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Saints as Spiritual Guides

Discussion in 'Spiritual Growth & Development' started by JCM, Oct 27, 2017.

  1. JCM

    JCM New Member

    My cradle belief system is Roman Catholic. One of Catholicism's strongest appeals for me is the veneration of saints. I view a number of such saints, particularly those about whom much is known based on their writings and well-documented biographies, to be sources of inspiration and comfort. I feel particularly "close" to a well-known French saint from the 19th century. Indeed, I have had numerous inexplicable "coincidences" that I can only attribute to her intervention. I wonder if others, perhaps those raised in a similar tradition, have insights to share on the role of great spiritual figures on our own ongoing journeys on earth.
     
  2. jimrich

    jimrich Active Member

    JCM, since I was not raised in any particular religious tradition other than general Christianity, but have done a lot of work in psychology, I see the veneration of saints as a kind of role modeling. Over the years, I've found a lot of good "role models" to revere and follow such as Meister Eckhart, Ramana Maharshi (of India), Eckhart Tolle and a lot of current teachers/spokes-persons in philosophy and spirituality who are not yet deemed to be Saints. Now that I am 80 y.o., I find that I can and need to be my own role-model as well as anyone or anything outside of me. IMO, the phrase, "Let your conscience be your guide" is good enough and covers a lot of behavior and beliefs but I still respect and honor the teachings and modeling of Saints and others.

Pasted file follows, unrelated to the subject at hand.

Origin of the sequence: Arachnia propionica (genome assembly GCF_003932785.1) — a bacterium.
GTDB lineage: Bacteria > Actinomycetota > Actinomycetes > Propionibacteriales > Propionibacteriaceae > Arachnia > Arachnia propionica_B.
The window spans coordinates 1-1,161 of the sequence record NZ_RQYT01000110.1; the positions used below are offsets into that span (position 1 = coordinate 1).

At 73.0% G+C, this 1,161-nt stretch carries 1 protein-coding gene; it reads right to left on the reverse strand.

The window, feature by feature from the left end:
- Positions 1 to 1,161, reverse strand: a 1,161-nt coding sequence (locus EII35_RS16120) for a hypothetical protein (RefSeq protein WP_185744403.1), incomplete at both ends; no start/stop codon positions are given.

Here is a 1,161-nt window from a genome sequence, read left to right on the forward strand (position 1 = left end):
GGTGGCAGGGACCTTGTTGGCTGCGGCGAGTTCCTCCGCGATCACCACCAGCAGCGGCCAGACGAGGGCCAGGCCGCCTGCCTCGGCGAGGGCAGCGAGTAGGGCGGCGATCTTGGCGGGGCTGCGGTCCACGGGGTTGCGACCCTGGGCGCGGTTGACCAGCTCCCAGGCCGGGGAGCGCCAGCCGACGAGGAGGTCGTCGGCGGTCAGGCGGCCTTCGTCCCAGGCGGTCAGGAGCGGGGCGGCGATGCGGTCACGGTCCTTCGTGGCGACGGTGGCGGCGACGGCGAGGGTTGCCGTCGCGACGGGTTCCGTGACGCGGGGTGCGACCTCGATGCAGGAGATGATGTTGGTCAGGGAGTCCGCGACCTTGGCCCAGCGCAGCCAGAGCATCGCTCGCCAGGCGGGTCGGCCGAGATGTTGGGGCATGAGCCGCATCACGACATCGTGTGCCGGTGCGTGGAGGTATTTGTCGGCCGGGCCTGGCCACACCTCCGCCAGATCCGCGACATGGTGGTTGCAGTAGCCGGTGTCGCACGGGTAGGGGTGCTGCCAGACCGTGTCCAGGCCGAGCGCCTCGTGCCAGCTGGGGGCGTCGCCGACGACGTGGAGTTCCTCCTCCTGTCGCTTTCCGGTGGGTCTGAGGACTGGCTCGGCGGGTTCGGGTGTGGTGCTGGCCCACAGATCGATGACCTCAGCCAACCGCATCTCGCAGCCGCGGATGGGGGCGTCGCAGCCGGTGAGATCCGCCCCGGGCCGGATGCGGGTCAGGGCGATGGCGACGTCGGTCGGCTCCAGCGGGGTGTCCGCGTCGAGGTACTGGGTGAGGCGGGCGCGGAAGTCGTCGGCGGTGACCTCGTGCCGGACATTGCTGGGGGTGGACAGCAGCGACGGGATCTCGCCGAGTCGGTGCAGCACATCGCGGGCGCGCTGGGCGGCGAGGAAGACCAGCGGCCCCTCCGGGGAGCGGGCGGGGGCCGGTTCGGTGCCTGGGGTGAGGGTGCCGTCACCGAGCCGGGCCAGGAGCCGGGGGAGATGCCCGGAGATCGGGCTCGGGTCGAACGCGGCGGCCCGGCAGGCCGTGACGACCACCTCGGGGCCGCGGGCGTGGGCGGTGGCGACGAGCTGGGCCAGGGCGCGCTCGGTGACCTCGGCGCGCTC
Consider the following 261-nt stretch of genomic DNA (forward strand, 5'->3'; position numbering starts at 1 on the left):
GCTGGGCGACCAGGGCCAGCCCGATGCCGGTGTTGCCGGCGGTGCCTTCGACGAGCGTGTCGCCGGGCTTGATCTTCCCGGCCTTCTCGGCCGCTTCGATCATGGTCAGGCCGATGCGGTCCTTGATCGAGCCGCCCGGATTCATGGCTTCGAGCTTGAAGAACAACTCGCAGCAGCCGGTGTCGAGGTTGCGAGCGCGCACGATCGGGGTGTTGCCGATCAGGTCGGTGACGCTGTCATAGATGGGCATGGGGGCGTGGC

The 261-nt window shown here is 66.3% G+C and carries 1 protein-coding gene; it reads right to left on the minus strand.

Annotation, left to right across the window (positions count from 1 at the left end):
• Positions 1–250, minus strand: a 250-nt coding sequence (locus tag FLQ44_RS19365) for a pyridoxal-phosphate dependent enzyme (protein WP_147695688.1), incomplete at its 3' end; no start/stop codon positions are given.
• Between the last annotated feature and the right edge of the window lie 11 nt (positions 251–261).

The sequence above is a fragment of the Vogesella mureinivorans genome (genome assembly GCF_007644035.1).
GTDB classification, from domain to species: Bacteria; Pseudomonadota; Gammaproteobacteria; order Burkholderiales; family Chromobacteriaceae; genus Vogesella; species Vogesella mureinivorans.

When you say, "....I can only attribute to her intervention.", do you mean that she comes to you (in spirit) to offer assistance or help in the same way a Dis-incarnate relative or spouse can appear to someone?
    I currently believe, but cannot prove, that those in Heaven or the afterlife (Jesus, Mother Mary, god, my late wife, etc.) can and do appear to us Incarnates in various forms to help us. IM current O, the greatest spiritual figure is our own inner/higher Self or Being, followed by whatever outer spiritual figure we chose to venerate. "The kingdom of heaven is within you." ~ Jesus Christ
     
  3. bluebird

    bluebird Well-Known Member

    JCM,

    I was raised Catholic as well, though in our particular church not much was made of the saints, other than viewing them as particularly good and spiritual people. So in my upbringing, there wasn't much in the way of veneration of the saints, though I did always feel a particular fondness towards St. Francis, as I love animals.

    That said -- it's quite possible that some of the people viewed as saints in Catholicism truly were spiritually enlightened people, and while I don't really believe in praying to them as such, I can see where one might feel close to a particular saint, and I don't see any problem in sort of talking to a saint (which I suppose could be viewed as a kind of prayer). Basically, I do kind of view some of them as spiritual figures.
     
  4. JCM

    JCM New Member